Wednesday, July 25, 2007

Louisiana's Chief Persecutor

Louisiana's Attorney General, Charles Foti, needs to move on. The grand jury found no probable cause to pursue murder charges against a doctor accused of killing her patients during Hurricane Katrina. Probable cause is a very low standard. To borrow from the old adage, the grand jury essentially told the prosecutors that their case fell at least a slice of bread short of a ham sandwich.

Undeterred, Mr. Foti wants to make his case to the public. He has released reports from supposed medical experts hired by his office that suggest that the deaths should be ruled homicides. This isn't about prosecution; it's persecution. Given that State prosecutors have exclusive control over what evidence is presented to the grand jury, one has to wonder (because grand jury proceedings are secret) whether (a) the grand jury saw these reports and remained unmoved or (b) the State, for whatever reasons, simply chose not to present the evidence to the jury. Either way, the grand jury has spoken, and that should put the matter to rest. To be sure, it is in theory possible for the State to simply present its case again to another grand jury. (The Constitution's Double Jeopardy prohibition does not apply to grand jury proceedings.) But that would be highly unusual. (In the federal system, line prosecutors must get approval from the Assistant Attorney General for the Criminal Division to take s second bite at the grand jury apple.)

Mr. Foti is essentially thumbing his nose at the very criminal justice system he's supposed to support. The grand jury serves as a bulwark against prosecutorial overreaching. It ensures that the State has at least probable cause (i.e., it's more likely than not that a crime has been committed) before pursuing a felony prosecution. Mr. Foti apparently finds the grand jury inconvenient, or at least irrelevant, when it conflicts with his personal assessment of the merits of a case. I only wish the State showed such fervor when it pursues other serious crimes -- like the countless street murders. Alas, Louisiana is mired in moral questions over doctors' treatment of terminally ill patients rather than focusing on the literally black and white issues of street thuggery.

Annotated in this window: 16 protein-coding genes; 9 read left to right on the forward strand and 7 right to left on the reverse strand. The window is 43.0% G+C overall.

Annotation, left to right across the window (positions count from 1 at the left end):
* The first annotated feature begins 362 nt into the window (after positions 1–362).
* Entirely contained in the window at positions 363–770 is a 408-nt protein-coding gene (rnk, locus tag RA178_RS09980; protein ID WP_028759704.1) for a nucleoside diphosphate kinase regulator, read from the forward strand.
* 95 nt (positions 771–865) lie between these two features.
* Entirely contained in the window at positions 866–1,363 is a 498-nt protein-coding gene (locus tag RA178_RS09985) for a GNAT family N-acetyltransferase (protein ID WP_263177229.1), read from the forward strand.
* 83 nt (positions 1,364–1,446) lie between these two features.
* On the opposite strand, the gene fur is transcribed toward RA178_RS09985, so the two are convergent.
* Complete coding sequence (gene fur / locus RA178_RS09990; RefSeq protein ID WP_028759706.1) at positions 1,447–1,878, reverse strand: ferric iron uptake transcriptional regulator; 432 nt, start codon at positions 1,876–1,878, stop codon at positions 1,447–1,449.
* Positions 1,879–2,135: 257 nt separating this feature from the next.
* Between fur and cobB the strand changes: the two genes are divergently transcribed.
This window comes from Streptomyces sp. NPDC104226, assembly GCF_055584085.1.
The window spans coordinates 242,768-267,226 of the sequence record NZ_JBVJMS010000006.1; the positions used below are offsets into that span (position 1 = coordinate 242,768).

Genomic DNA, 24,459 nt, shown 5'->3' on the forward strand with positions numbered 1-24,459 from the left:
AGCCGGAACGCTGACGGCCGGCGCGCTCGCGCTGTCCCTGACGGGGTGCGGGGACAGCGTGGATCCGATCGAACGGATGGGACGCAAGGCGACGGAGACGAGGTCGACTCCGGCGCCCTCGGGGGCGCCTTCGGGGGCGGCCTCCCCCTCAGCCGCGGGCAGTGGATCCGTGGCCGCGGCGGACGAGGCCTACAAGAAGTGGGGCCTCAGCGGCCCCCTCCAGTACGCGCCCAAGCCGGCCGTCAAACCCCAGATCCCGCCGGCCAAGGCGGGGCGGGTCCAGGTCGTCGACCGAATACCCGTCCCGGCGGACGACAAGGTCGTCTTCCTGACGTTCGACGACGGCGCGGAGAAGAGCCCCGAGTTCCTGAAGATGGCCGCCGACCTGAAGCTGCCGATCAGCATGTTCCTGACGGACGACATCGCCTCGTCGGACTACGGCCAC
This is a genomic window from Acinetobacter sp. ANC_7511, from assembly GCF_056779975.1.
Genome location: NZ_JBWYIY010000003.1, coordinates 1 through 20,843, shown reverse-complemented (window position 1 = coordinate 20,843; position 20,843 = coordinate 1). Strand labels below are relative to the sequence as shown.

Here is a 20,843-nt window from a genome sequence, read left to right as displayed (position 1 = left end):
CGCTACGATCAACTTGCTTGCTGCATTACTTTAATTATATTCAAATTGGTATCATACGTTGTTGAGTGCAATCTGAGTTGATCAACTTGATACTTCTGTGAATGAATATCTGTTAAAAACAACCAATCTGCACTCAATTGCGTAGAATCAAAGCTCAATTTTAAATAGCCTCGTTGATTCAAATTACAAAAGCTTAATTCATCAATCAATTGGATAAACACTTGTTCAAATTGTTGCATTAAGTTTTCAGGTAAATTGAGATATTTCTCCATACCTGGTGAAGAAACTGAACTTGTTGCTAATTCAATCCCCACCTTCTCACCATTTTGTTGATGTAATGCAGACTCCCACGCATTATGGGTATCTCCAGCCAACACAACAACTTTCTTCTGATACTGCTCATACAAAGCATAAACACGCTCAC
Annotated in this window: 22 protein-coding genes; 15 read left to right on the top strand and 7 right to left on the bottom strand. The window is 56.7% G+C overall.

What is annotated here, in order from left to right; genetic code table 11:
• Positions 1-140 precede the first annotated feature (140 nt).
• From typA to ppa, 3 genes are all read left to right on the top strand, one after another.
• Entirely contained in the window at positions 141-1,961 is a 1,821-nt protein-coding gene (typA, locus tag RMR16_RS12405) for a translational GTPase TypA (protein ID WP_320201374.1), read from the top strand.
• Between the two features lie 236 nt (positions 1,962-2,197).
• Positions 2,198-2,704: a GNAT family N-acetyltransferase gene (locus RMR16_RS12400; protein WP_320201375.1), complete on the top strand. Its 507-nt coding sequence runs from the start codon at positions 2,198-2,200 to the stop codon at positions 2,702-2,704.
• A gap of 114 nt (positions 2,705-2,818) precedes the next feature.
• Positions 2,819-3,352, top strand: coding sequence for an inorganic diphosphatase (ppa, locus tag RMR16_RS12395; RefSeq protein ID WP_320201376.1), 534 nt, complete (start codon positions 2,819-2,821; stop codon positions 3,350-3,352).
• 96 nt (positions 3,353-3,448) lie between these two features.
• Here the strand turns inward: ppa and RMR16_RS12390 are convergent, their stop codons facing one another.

I wonder how Mr. Foti has acquired such god-like certainty in this particular case. He is not a doctor. The Coroner found the evidence inconclusive. Loads of doctors have weighed in with varying opinions on the matter. At bottom, however, none of them were there (except, of course, the accused Dr. Pou) when the events in question transpired. With all due respect, I'm not even sure what Mr. Foti's qualifications are as a lawyer. As far as I can tell, he served as the Parish Sheriff for three decades and hardly ever practiced law before being elected AG. That's not to say he's unqualified. (You can judge his qualifications and accomplishments for yourself.) It's merely an observation that he doesn't seem to be in the best position to judge. Indeed, our justice system leaves that to the grand jury. Unless, of course, Mr. Foti brings back the Inquisition.

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